Generic Name: phenytoin (oral) (FEN i toyn)
Brand Names: Dilantin, Dilantin Infatabs, Dilantin-125, Phenytek, Dilantin Kapseals, Phenytoin Sodium, Prompt, Di-Phen
What is phenytoin?
Phenytoin is an anti-epileptic drug, also called an anticonvulsant. It works by slowing down impulses in the brain that cause seizures.
Phenytoin is used to control seizures. It does not treat all types of seizures, and your doctor will determine if it is the right medication for you.
Phenytoin may also be used for purposes not listed in this medication guide.
You should not use phenytoin if you also take delavirdine (Rescriptor), or if you are allergic to phenytoin, ethotoin (Peganone), fosphenytoin (Cerebyx), or mephenytoin (Mesantoin). If you are pregnant, DO NOT START TAKING phenytoin unless your doctor tells you to. Phenytoin may cause harm to an unborn baby, but having a seizure during pregnancy could harm both the mother and the baby. If you become pregnant while taking phenytoin, DO NOT STOP TAKING the medicine without your doctor's advice. Seizure control is very important during pregnancy and the benefits of preventing seizures may outweigh any risks posed by using phenytoin.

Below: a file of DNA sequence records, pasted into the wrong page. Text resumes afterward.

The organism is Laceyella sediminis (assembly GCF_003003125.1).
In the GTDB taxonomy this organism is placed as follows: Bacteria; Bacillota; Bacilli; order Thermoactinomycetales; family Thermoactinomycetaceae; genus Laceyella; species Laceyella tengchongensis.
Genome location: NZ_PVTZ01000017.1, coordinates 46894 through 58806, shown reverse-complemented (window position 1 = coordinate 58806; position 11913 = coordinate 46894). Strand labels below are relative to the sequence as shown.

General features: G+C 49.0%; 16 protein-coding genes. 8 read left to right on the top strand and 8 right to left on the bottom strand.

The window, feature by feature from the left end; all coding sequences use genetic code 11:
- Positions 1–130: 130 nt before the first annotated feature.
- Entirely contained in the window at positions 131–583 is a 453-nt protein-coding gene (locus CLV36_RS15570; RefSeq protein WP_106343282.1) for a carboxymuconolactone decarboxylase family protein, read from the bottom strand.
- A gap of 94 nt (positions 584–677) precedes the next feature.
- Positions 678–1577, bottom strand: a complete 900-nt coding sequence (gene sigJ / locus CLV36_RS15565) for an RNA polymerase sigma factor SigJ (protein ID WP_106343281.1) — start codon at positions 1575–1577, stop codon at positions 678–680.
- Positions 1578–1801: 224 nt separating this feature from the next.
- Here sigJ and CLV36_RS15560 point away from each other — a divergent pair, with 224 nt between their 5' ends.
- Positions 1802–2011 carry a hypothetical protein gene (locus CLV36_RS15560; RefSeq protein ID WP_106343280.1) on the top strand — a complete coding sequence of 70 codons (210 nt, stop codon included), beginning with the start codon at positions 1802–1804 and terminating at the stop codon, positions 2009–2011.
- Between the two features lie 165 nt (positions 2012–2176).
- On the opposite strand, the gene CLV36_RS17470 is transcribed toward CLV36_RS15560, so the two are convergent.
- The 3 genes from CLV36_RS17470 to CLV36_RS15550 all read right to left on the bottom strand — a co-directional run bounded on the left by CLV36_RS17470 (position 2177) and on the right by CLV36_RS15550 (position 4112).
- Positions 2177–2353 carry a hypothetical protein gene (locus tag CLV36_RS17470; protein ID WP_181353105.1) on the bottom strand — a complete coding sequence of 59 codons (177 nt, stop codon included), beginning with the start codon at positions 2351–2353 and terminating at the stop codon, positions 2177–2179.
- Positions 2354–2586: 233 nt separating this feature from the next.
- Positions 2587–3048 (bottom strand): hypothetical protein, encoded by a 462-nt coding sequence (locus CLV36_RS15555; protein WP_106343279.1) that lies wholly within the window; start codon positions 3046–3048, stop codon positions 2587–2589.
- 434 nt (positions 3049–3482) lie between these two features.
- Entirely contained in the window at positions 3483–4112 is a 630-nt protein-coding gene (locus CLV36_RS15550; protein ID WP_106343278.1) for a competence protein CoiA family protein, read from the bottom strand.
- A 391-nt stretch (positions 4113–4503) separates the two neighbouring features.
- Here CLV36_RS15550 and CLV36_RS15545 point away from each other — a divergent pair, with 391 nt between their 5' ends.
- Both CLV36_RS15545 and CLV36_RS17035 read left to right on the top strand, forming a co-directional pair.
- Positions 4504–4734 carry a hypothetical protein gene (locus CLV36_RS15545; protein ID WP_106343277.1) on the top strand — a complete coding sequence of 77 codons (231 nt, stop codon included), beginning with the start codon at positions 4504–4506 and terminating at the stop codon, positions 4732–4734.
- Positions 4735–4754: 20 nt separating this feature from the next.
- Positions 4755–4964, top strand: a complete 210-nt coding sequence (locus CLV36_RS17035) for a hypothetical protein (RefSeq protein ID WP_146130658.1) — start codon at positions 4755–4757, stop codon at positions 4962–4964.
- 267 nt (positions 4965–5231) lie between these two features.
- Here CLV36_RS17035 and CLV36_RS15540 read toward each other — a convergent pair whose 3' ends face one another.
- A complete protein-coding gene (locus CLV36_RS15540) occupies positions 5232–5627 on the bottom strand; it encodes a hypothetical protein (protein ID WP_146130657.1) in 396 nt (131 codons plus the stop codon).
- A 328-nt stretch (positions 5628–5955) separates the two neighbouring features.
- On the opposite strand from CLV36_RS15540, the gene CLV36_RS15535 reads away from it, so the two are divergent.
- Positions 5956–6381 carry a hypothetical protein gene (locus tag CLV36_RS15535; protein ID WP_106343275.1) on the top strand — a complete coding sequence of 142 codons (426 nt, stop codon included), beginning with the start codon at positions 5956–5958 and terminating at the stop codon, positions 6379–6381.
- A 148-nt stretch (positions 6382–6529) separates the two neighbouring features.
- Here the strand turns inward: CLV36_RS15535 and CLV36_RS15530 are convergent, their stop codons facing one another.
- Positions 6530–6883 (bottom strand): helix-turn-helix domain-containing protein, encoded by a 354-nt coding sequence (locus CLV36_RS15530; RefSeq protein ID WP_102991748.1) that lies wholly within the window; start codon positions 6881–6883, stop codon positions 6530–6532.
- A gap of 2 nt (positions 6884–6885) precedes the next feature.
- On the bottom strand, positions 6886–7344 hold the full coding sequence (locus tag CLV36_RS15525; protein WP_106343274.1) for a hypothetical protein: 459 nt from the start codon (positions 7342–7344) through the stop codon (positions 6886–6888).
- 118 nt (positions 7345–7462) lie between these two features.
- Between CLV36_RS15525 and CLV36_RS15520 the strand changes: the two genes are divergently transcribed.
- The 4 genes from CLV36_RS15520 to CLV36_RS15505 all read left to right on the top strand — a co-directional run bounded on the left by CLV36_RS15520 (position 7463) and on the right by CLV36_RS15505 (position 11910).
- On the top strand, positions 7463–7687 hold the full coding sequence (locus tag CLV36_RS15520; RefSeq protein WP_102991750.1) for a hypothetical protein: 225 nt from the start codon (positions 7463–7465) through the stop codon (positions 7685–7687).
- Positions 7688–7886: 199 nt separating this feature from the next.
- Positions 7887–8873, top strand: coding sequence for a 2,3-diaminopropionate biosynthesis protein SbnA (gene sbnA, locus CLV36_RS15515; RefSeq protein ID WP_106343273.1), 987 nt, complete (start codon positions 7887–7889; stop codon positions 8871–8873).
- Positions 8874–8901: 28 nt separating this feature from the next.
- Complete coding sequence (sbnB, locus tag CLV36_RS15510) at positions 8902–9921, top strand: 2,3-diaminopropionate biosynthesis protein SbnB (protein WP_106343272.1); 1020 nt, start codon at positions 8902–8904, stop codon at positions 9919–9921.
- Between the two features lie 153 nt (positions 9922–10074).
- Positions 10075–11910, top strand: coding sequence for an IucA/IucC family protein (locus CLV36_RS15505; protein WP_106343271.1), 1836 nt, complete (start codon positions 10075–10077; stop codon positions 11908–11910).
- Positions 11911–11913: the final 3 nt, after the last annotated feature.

You may have thoughts about suicide while taking phenytoin. Your doctor will need to check you at regular visits. Do not miss any scheduled appointments.
Report any new or worsening symptoms to your doctor, such as: mood or behavior changes, depression, anxiety, or if you feel agitated, hostile, restless, hyperactive (mentally or physically), or have thoughts about suicide or hurting yourself.
Before taking this medicine
You should not use phenytoin if you also take delavirdine (Rescriptor), or if you are allergic to phenytoin, ethotoin (Peganone), fosphenytoin (Cerebyx), or mephenytoin (Mesantoin).
To make sure you can safely take phenytoin, tell your doctor if you have any of these other conditions:
- liver disease;
a vitamin D deficiency or any other condition that causes thinning of the bones;
porphyria (a genetic enzyme disorder that causes symptoms affecting the skin or nervous system); or
if you drink large amounts of alcohol.
Your family or other caregivers should also be alert to changes in your mood or symptoms. Your doctor will need to check you at regular visits. Do not miss any scheduled appointments.
You may have thoughts about suicide while taking phenytoin. Tell your doctor if you have new or worsening depression or suicidal thoughts during the first several months of treatment, or whenever your dose is changed.